A striking example of this theme can be found in, of all things, Jerry Maguire, the Oscar-nominated feel-good movie of 1996. In the film, Tom Cruise plays a sports agent who experiences a sudden moral crisis. Leaving the exploitative talent agency behind him—a world as depersonalized and artificial, in some ways, as anything Dick or Proyas have imagined—he begins to build a new life for himself in which family and friends, people he must learn to see as his spiritual companions, matter more to him than dollars and cents.

But it is not at all obvious that Maguire will be successful in this; in a crucial scene, he all but admits to his wife (Renee Zellweger) that he cannot show her the love he knows she needs. "What do you want," he asks, "my soul or something? What if I'm not built that way?" She replies that she, too, is not "built" for a relationship like theirs. Their marriage seems doomed. The next time we see her, she is participating in a support group for divorced women, where one divorcèe posits, "The neural pathways are set, and that's why it's hard for people to change. That's why behavior doesn't change, very often."

It is, of course, at this point that Maguire walks in the door and all is made right between himself and his wife. Whether this proverbial happy ending is convincing or not—whether it has the ring of truth or, as the more cynical among us might suggest, it merely demonstrates that, in Hollywood, narrative pathways are set—it does reflect the hope that we can be free of the elements that conspire to control us. It is, in short, a plea for grace.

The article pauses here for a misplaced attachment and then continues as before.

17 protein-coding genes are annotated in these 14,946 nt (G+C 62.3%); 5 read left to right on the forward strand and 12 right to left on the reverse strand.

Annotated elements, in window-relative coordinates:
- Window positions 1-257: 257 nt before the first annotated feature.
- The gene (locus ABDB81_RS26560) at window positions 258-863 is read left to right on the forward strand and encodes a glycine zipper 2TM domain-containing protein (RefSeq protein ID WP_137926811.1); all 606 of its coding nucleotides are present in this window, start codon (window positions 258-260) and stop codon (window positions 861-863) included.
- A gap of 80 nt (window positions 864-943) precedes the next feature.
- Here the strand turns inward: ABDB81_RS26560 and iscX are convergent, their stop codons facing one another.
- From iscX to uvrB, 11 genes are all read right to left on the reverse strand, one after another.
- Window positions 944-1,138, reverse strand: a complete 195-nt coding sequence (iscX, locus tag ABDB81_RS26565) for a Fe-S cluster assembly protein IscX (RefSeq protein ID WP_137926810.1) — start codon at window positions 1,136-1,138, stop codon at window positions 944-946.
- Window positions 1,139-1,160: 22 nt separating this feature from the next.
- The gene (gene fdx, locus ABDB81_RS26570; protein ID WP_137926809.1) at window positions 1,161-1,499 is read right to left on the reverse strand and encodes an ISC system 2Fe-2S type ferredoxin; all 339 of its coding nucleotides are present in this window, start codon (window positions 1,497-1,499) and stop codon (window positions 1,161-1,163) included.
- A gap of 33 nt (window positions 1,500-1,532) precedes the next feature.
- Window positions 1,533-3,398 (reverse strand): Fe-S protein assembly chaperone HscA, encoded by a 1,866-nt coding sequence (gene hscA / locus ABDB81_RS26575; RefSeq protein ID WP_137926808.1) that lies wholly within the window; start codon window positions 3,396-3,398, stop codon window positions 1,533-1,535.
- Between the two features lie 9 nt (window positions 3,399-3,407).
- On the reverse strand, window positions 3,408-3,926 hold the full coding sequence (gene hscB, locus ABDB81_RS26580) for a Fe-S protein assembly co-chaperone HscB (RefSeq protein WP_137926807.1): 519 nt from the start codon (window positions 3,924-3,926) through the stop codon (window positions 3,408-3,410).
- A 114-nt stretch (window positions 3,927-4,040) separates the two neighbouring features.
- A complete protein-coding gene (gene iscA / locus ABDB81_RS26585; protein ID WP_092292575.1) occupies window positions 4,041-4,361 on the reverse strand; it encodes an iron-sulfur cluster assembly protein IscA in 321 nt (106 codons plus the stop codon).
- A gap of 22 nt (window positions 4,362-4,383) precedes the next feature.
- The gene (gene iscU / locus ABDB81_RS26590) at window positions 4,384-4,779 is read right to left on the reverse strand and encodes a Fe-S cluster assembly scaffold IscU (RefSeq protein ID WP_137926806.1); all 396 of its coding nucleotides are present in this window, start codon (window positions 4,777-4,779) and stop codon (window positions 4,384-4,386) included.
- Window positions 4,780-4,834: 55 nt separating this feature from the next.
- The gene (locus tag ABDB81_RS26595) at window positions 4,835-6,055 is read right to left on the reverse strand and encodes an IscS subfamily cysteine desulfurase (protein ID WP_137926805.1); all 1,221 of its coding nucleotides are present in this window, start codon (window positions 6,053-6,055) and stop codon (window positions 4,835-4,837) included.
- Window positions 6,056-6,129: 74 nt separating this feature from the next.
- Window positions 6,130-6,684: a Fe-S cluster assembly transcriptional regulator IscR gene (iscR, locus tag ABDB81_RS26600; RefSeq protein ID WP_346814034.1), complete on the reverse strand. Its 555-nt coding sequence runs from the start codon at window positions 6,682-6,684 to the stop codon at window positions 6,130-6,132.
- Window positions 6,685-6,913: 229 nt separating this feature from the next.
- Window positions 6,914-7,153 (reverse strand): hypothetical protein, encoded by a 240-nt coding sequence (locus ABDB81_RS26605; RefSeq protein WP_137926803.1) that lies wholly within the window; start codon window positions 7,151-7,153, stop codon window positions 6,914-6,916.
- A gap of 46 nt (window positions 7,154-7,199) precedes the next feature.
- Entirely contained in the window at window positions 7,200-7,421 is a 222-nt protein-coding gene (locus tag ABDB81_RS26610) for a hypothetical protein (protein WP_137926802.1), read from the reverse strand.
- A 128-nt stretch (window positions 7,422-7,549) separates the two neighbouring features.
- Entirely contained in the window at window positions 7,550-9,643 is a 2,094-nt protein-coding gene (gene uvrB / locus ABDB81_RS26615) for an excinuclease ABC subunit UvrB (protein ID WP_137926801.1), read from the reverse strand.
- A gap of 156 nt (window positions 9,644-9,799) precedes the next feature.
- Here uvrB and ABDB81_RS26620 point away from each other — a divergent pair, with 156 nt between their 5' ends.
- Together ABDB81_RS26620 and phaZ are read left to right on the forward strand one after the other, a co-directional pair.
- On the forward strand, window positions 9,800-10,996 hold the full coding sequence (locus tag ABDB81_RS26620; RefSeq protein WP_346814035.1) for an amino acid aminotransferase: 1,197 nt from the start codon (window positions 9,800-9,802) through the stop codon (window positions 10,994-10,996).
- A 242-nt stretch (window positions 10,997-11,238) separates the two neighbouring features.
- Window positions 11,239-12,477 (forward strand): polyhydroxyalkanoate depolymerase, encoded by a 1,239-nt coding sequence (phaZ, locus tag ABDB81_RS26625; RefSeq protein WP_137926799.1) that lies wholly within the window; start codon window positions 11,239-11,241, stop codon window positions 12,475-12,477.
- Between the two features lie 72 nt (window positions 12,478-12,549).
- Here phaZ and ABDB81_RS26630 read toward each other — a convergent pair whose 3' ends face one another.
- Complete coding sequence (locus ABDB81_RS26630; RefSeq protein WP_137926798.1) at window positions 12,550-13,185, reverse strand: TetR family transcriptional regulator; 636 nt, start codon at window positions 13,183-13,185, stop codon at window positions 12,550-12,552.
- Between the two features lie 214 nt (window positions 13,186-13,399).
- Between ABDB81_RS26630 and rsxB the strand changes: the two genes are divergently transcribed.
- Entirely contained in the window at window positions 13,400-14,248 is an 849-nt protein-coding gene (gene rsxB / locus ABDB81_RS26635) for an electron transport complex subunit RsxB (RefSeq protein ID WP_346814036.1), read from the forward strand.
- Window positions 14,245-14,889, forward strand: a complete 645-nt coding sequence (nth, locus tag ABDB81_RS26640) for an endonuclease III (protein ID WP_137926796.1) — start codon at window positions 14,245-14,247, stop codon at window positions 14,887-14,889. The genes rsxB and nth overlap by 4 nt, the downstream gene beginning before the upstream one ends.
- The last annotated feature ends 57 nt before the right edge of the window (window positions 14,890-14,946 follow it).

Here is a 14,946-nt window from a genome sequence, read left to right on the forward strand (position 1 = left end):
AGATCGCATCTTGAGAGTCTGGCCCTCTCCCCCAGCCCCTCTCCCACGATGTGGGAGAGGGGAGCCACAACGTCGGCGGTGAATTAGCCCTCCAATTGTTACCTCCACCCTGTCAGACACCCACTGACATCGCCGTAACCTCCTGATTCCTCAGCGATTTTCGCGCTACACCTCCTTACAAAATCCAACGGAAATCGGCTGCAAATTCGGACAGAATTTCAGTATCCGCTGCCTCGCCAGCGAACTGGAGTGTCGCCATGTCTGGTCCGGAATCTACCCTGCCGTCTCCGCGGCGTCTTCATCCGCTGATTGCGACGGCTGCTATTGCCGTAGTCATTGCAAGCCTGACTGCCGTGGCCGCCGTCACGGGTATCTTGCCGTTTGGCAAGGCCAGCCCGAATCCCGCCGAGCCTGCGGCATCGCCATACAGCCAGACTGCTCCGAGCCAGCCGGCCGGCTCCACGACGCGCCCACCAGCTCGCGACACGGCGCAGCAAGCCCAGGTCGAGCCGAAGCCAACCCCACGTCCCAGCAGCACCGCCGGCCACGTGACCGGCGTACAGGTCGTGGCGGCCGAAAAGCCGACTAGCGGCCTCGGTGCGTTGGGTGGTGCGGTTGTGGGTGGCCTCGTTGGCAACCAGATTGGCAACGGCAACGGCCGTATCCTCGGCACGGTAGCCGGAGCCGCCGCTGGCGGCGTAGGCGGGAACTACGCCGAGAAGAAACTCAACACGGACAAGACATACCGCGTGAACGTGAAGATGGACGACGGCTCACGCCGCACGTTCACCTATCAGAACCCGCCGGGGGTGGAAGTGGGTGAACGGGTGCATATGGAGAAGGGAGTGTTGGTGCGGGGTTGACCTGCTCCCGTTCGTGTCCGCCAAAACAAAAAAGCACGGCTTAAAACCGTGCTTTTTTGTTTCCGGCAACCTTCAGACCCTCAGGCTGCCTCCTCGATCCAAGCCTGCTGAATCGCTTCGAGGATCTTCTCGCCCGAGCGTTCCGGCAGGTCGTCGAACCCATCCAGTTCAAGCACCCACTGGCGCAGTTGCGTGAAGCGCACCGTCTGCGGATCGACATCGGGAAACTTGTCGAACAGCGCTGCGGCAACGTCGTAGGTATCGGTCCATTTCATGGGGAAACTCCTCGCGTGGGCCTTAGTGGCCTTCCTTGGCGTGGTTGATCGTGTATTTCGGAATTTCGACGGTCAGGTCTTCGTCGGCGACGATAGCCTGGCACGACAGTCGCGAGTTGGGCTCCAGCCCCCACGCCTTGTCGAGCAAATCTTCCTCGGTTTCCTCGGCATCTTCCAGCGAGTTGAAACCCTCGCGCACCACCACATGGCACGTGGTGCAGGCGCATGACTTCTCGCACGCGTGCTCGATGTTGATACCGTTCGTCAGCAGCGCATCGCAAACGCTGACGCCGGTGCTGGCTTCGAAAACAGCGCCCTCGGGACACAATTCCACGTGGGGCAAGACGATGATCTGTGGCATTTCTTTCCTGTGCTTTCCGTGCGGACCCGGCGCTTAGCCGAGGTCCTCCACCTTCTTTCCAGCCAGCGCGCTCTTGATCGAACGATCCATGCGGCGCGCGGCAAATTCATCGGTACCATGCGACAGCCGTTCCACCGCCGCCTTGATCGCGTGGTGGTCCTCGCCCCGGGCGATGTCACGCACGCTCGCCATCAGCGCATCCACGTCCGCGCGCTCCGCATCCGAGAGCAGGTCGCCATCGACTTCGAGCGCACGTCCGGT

Dark City, surprisingly, lacks this sort of hope. Although it extols the value of the human soul, the film ultimately exchanges the fatalism of genetics and psychology for a fatalism of the spirit. Fearful that he might, indeed, have killed the prostitute next to his bed, Murdoch meets another prostitute and follows her to her apartment. When he does not feel the urge to kill her, he decides that he is not, in fact, a murderer. Similarly, it is strongly suggested that his love for Emma, and hers for him, would have existed no matter what memories they may or may not have; their souls are simply, inevitably, drawn together.

Luckily for them, and for the audience, they do make a lovely couple. But the premise remains a sobering one, for it suggests, albeit with the best of intentions, that people are, deep down, incapable of change. There may be some truth to this—did not Paul admit, in Romans 7:14-20, that he was a slave to his fallen, sinful nature? But the hope we have in Christ is that God can, and will, rescue us from ourselves, however we happen to define that term.

Peter Chattaway writes about films for a variety of publications in Canada and the United States.


Copyright © 1998 by the author or Christianity Today International/Books & Culture Magazine. For reprint information call 630-260-6200 or e-mail bceditor@BooksAndCulture.com.
July/August 1998, Vol.4, No. 4, Page 9